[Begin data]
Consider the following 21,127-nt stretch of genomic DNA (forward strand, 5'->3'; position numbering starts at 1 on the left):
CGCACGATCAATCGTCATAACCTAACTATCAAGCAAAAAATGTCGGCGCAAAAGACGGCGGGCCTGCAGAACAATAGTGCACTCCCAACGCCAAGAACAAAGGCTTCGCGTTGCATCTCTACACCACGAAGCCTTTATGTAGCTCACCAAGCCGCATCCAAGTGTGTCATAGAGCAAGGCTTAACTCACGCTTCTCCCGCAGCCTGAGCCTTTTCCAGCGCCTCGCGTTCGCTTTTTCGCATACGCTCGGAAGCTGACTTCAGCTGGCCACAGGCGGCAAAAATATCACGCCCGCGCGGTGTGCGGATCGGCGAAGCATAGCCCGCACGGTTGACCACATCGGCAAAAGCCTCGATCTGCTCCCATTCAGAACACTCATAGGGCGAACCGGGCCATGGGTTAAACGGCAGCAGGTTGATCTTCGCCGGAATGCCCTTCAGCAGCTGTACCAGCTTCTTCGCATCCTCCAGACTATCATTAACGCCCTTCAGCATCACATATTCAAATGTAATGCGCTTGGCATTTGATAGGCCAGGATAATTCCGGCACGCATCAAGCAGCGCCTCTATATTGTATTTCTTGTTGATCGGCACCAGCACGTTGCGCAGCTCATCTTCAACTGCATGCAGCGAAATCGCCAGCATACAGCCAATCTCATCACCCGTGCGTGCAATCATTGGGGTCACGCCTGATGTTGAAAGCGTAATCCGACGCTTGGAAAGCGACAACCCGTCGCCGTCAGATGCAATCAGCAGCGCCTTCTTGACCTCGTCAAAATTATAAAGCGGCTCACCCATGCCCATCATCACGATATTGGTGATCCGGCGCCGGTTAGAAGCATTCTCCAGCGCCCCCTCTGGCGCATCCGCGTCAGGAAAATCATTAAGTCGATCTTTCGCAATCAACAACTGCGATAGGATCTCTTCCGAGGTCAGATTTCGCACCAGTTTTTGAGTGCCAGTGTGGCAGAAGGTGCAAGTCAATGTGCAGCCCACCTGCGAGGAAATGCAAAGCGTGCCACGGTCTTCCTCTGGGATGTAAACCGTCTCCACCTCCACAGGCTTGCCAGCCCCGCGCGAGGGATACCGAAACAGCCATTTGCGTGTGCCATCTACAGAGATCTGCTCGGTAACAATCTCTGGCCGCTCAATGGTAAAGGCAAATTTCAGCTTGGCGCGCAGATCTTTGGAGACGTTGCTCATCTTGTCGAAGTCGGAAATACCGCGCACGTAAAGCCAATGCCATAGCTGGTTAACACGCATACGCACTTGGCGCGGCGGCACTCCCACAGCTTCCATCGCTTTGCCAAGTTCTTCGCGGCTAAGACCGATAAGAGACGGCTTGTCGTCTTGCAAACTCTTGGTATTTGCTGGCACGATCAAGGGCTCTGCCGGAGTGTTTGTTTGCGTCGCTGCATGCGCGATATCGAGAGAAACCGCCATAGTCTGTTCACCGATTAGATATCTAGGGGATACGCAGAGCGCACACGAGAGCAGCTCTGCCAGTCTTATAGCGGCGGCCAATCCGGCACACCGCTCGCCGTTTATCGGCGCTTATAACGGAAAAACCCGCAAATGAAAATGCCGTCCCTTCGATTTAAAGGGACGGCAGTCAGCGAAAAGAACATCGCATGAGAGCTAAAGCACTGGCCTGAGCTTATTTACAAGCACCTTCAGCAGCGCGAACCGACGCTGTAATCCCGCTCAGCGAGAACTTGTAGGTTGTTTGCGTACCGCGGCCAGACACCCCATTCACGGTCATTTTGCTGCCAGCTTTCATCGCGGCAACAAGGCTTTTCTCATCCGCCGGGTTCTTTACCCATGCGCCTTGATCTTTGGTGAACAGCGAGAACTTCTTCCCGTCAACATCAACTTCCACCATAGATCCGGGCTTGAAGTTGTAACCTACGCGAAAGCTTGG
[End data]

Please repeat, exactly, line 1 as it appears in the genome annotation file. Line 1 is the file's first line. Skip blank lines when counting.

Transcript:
Consider the following 21,127-nt stretch of genomic DNA (forward strand, 5'->3'; position numbering starts at 1 on the left):